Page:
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Even when you start to understand a language better, it is still difficult to use when talking on the phone. You can't use gestures, which can be helpful at times. Also, you can't see the other person's facial expressions or reactions to what you are saying. All of your efforts must be spent listening very carefully to what the other person is saying. Talking on the phone in Japanese might actually be harder than in other languages; since there are some formal phrases used specifically for phone conversations. The Japanese normally talk very politely on the phone unless speaking casually with a friend. Let's learn some common expressions used on the phone. Don't be intimidated by phone calls. Practice makes perfect!
Phone Calls in Japan
Most public phones (koushuu denwa) take coins (at least a 10 yen coin) and telephone cards. Only specially designated pay phones allow international calls (kokusai denwa). All calls are charged by the minute. Telephone cards can be purchased in almost all convenience stores, kiosks at train stations and vending machines. The cards are sold in 500 yen and 1000 yen units. Telephone cards can be customized. Occasionally companies even them as marketing tools. Some cards are very valuable and cost a fortune. Many people collect telephone cards in the same way postage stamps are collected.
A telephone number consists of three parts. For example: (03) 2815-1311. The first part is the area code (03 is Tokyo's), and the second and last part are the user's number. Each number is usually read separately and the parts are linked with the particle, "no." To reduce confusion in telephone numbers, 0 is often pronounced as "zero", 4 as "yon", 7 as "nana" and 9 as "kyuu". This is because 0, 4, 7 and 9 each have two different pronunciations.The number for directory enquiries (bangou annai) is 104.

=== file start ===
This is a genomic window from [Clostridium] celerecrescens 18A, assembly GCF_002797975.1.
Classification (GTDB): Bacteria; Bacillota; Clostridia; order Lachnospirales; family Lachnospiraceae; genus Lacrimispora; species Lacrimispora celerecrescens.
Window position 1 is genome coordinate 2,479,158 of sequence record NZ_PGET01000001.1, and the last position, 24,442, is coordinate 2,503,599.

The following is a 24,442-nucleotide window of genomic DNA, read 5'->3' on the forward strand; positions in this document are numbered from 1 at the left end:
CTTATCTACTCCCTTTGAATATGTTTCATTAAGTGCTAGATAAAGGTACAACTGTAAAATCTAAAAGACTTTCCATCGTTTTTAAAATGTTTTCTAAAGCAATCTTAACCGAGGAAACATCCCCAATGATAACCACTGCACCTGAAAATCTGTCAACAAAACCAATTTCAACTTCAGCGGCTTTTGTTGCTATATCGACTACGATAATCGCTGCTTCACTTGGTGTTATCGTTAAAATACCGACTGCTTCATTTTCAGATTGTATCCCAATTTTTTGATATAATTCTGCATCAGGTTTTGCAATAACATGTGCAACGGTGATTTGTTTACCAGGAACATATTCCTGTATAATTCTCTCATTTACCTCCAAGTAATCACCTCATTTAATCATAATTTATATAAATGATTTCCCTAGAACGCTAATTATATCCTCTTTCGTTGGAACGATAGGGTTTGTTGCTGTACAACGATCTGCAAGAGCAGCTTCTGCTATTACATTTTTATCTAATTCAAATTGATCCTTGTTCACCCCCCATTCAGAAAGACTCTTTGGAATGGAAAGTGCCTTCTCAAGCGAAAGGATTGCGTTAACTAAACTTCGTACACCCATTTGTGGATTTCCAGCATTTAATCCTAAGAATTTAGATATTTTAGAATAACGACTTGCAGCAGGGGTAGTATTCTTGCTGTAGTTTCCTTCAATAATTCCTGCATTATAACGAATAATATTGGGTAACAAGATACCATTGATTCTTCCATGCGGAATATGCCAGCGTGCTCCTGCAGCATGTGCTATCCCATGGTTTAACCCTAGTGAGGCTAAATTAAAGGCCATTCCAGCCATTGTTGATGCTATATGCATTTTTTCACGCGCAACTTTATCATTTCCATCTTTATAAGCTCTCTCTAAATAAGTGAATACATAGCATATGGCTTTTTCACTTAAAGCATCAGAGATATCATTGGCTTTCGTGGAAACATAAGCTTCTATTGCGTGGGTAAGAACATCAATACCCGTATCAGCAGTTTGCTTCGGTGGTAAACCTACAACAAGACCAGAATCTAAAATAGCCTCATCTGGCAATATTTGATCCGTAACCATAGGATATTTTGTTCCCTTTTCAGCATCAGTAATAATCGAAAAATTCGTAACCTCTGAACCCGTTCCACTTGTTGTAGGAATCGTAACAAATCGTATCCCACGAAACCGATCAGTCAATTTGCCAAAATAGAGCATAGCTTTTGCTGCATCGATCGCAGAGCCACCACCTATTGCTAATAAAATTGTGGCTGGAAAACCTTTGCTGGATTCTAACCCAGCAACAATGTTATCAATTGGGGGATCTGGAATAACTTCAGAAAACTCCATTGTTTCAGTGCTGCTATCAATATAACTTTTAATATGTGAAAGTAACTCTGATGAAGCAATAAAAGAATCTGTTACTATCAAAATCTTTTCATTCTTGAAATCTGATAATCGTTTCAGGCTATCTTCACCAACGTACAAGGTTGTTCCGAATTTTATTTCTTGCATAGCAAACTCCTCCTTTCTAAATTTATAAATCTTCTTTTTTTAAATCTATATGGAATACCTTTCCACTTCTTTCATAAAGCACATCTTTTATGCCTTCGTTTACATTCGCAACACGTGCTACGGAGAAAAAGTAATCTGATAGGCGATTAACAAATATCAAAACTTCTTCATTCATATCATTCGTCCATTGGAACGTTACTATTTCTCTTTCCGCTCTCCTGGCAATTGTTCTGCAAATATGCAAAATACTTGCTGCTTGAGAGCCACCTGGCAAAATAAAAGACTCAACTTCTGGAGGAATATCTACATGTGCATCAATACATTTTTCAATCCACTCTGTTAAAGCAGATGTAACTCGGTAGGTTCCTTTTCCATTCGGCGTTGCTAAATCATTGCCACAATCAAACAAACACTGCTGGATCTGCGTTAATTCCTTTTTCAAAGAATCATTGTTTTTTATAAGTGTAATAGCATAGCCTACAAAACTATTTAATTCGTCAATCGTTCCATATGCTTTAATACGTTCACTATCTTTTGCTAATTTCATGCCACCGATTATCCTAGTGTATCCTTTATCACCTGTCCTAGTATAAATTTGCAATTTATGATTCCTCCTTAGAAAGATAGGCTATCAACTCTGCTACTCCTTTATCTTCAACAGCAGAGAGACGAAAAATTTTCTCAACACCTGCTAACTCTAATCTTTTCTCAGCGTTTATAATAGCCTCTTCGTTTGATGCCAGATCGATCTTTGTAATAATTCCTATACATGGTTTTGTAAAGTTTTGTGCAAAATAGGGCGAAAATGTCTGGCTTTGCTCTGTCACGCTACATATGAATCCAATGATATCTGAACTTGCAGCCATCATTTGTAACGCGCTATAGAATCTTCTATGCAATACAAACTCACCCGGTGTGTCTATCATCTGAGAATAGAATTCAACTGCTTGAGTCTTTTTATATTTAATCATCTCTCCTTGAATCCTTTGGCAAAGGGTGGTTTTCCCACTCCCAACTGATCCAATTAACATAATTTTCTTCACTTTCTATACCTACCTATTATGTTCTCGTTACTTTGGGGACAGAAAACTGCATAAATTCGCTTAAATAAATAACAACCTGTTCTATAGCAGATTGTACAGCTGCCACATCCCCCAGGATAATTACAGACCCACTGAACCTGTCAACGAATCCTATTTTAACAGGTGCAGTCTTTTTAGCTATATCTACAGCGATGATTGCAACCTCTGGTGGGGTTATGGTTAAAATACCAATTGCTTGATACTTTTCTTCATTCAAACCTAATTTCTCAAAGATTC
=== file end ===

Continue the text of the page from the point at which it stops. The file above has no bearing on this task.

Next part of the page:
The most essential telephone phrase is, "moshi moshi." It is used when you receive a call and pick up the phone. It is also used when one can't hear the other person well, or to confirm if the other person is still on the line. Although some people say, "moshi moshi" to answer the phone, "hai" is used more often in business.
If the other person speaks too fast, or you couldn't catch what he/she said, say, "Yukkuri onegaishimasu (Please speak slowly)" or "Mou ichido onegaishimasu (Please say it again)". "Onegaishimasu" is a useful phrase to use when making a request.
At the Office
Business phone conversations are extremely polite.
- Yamada-san (o) onegaishimasu. 山田さんをお願いします｡
Could I speak to Mr. Yamada?
- Moushiwake arimasen ga, tadaima gaishutsu shiteorimasu. 申し訳ありませんが､ただいま外出しております｡
I'm sorry, but he's not here at the moment.
- Shou shou omachi kudasai. 少々お待ちください｡
Just a moment, please.
- Shitsurei desu ga, dochira sama desu ka. 失礼ですが､どちらさまですか｡
Who's calling, please?
- Nanji goro omodori desu ka. 何時ごろお戻りですか｡
Do you know what time he/she will be back?
- Chotto wakarimasen. ちょっと分かりません｡
I'm not sure.
- Mousugu modoru to omoimasu. もうすぐ戻ると思います｡
He/she should be back soon.
- Yuugata made modorimasen. 夕方まで戻りません｡
He/she won't be back till this evening.
- Nanika otsutae shimashou ka. 何かお伝えしましょうか｡
Can I take a message?
- Onegaishimasu. お願いします｡
- Iie, kekkou desu. いいえ､結構です｡
No, it's O.K.
- O-denwa kudasai to otsutae negaemasu ka. お電話くださいとお伝え願えますか｡
Could you please ask him/her to call me?
- Mata denwa shimasu to otsutae kudasai. また電話しますとお伝えください｡
Could you please tell him/her I'll call back later?
To Somebody's Home
- Tanaka-san no otaku desu ka. 田中さんのお宅ですか｡
Is that Mrs. Tanaka's residence?
- Hai, sou desu. はい､そうです｡
Yes, it is.
- Ono desu ga, Yuki-san (wa) irasshaimasu ka. 小野ですが､ゆきさんはいらっしゃいますか｡
This is Ono. Is Yuki there?
- Yabun osokuni sumimasen. 夜分遅くにすみません｡
I'm sorry for calling so late.
- Dengon o onegaishimasu. 伝言をお願いします｡
Can I leave a message?
- Mata atode denwa shimasu. また後で電話します｡
I'll call back later.
How to Deal With a Misdial
- Iie chigaimasu. いいえ､違います｡
No, you have called the wrong number.
- Sumimasen. Machigaemashita. すみません｡ 間違えました｡
I'm sorry. I have misdialed.